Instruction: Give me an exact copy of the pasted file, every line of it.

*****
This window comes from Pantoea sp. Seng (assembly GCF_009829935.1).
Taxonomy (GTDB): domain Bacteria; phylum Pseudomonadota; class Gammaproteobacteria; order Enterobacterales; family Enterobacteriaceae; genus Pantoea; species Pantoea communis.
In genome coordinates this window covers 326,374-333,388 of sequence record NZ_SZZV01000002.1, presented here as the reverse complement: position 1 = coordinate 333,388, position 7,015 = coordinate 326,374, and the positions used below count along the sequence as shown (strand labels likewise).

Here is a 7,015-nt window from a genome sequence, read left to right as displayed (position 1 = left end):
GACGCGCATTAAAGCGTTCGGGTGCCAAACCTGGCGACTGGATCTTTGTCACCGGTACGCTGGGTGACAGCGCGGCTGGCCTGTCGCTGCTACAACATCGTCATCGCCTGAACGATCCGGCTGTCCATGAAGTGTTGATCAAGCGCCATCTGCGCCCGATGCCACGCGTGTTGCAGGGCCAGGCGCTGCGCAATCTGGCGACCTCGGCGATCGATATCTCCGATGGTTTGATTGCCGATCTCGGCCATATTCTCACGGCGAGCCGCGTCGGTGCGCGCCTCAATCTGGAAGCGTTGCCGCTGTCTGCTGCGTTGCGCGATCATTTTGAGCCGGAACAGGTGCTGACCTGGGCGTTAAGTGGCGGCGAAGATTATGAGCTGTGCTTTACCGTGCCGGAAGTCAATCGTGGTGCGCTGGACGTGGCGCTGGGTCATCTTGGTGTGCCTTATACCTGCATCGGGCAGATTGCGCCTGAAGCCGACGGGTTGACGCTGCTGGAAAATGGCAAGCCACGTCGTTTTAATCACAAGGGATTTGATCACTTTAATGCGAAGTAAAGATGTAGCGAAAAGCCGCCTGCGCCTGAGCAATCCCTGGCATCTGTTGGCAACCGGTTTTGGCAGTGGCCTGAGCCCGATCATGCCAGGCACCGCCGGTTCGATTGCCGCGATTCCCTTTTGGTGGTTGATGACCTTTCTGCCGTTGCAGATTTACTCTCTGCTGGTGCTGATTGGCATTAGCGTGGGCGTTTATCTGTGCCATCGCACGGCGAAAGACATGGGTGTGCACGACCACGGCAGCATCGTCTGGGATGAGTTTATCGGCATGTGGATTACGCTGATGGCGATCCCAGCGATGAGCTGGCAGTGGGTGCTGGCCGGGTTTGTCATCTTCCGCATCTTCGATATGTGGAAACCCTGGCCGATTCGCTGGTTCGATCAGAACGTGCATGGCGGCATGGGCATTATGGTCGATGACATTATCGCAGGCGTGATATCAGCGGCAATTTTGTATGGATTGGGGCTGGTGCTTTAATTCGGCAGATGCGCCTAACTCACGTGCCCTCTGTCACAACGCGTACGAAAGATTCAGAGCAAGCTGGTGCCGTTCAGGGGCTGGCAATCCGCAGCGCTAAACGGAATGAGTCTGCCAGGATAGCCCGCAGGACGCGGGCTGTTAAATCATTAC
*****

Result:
This window comes from Pantoea sp. Seng (assembly GCF_009829935.1).
Taxonomy (GTDB): domain Bacteria; phylum Pseudomonadota; class Gammaproteobacteria; order Enterobacterales; family Enterobacteriaceae; genus Pantoea; species Pantoea communis.
In genome coordinates this window covers 326,374-333,388 of sequence record NZ_SZZV01000002.1, presented here as the reverse complement: position 1 = coordinate 333,388, position 7,015 = coordinate 326,374, and the positions used below count along the sequence as shown (strand labels likewise).

Here is a 7,015-nt window from a genome sequence, read left to right as displayed (position 1 = left end):
GACGCGCATTAAAGCGTTCGGGTGCCAAACCTGGCGACTGGATCTTTGTCACCGGTACGCTGGGTGACAGCGCGGCTGGCCTGTCGCTGCTACAACATCGTCATCGCCTGAACGATCCGGCTGTCCATGAAGTGTTGATCAAGCGCCATCTGCGCCCGATGCCACGCGTGTTGCAGGGCCAGGCGCTGCGCAATCTGGCGACCTCGGCGATCGATATCTCCGATGGTTTGATTGCCGATCTCGGCCATATTCTCACGGCGAGCCGCGTCGGTGCGCGCCTCAATCTGGAAGCGTTGCCGCTGTCTGCTGCGTTGCGCGATCATTTTGAGCCGGAACAGGTGCTGACCTGGGCGTTAAGTGGCGGCGAAGATTATGAGCTGTGCTTTACCGTGCCGGAAGTCAATCGTGGTGCGCTGGACGTGGCGCTGGGTCATCTTGGTGTGCCTTATACCTGCATCGGGCAGATTGCGCCTGAAGCCGACGGGTTGACGCTGCTGGAAAATGGCAAGCCACGTCGTTTTAATCACAAGGGATTTGATCACTTTAATGCGAAGTAAAGATGTAGCGAAAAGCCGCCTGCGCCTGAGCAATCCCTGGCATCTGTTGGCAACCGGTTTTGGCAGTGGCCTGAGCCCGATCATGCCAGGCACCGCCGGTTCGATTGCCGCGATTCCCTTTTGGTGGTTGATGACCTTTCTGCCGTTGCAGATTTACTCTCTGCTGGTGCTGATTGGCATTAGCGTGGGCGTTTATCTGTGCCATCGCACGGCGAAAGACATGGGTGTGCACGACCACGGCAGCATCGTCTGGGATGAGTTTATCGGCATGTGGATTACGCTGATGGCGATCCCAGCGATGAGCTGGCAGTGGGTGCTGGCCGGGTTTGTCATCTTCCGCATCTTCGATATGTGGAAACCCTGGCCGATTCGCTGGTTCGATCAGAACGTGCATGGCGGCATGGGCATTATGGTCGATGACATTATCGCAGGCGTGATATCAGCGGCAATTTTGTATGGATTGGGGCTGGTGCTTTAATTCGGCAGATGCGCCTAACTCACGTGCCCTCTGTCACAACGCGTACGAAAGATTCAGAGCAAGCTGGTGCCGTTCAGGGGCTGGCAATCCGCAGCGCTAAACGGAATGAGTCTGCCAGGATAGCCCGCAGGACGCGGGCTGTTAAATCATTAC